6. Well, this is just so lovely. So many any things to love about this painting but what I love best is that you’ve maintained your unique watercolor style.

  7. This is a wonderful painterly piece. I’m inspired to break into my gouache stash again!

  8. Absolutely stunning! Love the subject and the execution is perfection. You are so very inspiring!

    • LOL!!!! Jean, my apologies for switching the names! I read your post and got interrupted by my cat who decided to sit on my neck and bite on my phone for attention. After many, many pets, i resumed my morning email (from bed!) and read a post from Suhita! I posted my comment and scrolled up to see the other comments because this style is so bizarre coming from Suhita that i was actually shocked, hahaha! Then i realized (in horror!) I had switched the wires! Now peace is restored – this piece screams “Jean”, lol! Phew…. I was so confused for a few minutes, sorry for the misname! It is a miracle that I was able to type this reply while my cat groomed my face, lol!!! Have a great sunday! I too will try some guache today, which my brain actually understands better than watercolors, in all honesty!

  9. Thank you, Jean. It is a lovely piece. I never knew gouache could produce such a nice piece. Your work is very inspiring.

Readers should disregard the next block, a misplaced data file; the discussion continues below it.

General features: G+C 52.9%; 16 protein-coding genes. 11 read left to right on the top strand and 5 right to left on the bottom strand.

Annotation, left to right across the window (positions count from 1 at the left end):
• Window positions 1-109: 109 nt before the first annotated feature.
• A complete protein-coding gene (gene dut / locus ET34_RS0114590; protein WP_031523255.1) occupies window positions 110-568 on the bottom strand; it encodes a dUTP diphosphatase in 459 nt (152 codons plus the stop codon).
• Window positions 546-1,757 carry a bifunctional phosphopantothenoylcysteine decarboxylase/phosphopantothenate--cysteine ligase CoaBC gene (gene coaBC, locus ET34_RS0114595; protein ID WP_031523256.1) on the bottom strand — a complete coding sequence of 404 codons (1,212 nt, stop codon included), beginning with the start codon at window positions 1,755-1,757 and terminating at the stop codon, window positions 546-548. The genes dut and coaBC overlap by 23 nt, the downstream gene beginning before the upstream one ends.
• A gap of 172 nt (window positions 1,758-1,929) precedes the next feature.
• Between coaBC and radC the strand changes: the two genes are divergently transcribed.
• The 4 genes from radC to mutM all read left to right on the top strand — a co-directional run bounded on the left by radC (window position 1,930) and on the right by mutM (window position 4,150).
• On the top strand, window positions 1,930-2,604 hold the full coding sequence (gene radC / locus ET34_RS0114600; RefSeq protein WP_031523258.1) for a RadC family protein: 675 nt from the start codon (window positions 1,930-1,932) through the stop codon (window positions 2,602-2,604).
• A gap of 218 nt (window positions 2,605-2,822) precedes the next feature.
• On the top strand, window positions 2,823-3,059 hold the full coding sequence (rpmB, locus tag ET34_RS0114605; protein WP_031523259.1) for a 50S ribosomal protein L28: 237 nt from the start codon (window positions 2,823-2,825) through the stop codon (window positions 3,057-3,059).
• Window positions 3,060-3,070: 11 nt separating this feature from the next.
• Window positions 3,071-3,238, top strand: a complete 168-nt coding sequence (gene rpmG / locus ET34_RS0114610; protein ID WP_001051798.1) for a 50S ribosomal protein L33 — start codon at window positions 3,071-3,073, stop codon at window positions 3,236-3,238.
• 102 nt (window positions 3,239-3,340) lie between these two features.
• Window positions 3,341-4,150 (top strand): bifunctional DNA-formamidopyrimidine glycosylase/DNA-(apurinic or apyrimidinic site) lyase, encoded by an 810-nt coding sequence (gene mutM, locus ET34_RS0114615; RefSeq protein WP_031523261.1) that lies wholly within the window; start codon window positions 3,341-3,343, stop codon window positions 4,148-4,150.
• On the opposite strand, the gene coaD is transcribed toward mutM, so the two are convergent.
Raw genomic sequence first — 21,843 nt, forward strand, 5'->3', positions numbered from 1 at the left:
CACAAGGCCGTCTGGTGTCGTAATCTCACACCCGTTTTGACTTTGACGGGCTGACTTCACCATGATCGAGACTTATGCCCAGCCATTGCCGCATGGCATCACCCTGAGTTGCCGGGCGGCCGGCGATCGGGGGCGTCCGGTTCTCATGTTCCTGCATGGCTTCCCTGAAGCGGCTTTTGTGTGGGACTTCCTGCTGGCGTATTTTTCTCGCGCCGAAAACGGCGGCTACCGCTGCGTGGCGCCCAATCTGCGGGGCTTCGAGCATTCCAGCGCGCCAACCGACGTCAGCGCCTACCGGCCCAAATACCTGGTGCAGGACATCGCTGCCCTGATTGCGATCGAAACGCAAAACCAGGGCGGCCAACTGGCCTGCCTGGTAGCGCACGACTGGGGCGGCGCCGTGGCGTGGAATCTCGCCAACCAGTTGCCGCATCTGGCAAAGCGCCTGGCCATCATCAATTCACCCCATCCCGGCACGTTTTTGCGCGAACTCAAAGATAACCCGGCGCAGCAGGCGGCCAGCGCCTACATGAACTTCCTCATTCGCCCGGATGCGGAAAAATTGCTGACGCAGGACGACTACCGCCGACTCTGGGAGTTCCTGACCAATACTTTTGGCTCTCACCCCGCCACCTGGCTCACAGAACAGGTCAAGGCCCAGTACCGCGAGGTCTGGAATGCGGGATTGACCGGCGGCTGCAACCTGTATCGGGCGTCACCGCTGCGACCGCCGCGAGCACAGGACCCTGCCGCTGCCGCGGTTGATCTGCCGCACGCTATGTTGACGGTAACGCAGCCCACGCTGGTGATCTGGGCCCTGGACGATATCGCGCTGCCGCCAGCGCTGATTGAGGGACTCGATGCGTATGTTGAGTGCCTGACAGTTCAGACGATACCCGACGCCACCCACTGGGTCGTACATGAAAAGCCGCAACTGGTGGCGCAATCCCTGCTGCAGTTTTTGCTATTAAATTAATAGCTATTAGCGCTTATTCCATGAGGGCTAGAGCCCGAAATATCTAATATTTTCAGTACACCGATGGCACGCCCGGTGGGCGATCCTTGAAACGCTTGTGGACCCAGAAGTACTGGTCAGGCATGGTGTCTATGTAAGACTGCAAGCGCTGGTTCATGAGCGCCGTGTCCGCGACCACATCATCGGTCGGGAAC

• I’ve been looking at other painter’s use of gouache lately and thinking it seems well suited to certain types of subjects. I won’t give up my transparent watercolors, but I’d like to do more with gouache and see if I can push what I’m doing.

  10. Thanks for the helpful hints on how to use Gouache. Your paint is like a photograph….it’s very nice

  11. Everyone else has already said it beautifully. I love this! And sometime I’d love to see you paint the same exact subject in transparent watercolor. But again, this is glorious!

    • Hi Melissa- I actually started out with a small thumbnail in watercolor and then a 5×7 watercolor that I didn’t finish because it had some design issues. I may do it again in watercolor now that I’ve worked those out…we’ll see. Or I just may move on. I’d like to try painting bread.

      • Thanks for your reply Jean. And yes, sometimes it’s best to just move on along…..

  12. The sense of daylight here is beautiful, Jean. And the loaf seems to embody that fulfillment and pleasure one gets from breadmaking. There are many details that contribute to the atmosphere and for me, even the way the blue marks on the bowl are handled says something about happy domesticity. What a terrifically successful skill-stretcher! 😉

    • Thanks Linda. One of the reasons I wanted to try gouache is to get at painting light. My journal pages tend to be more about the subject, but this type of painting seems more about the light. I’m glad you noticed that part of this piece. Thanks!

      • Interesting…I think a lot about the difference between photographs that are more about the subject and those that are more about the feeling, which is, of course, produced by light.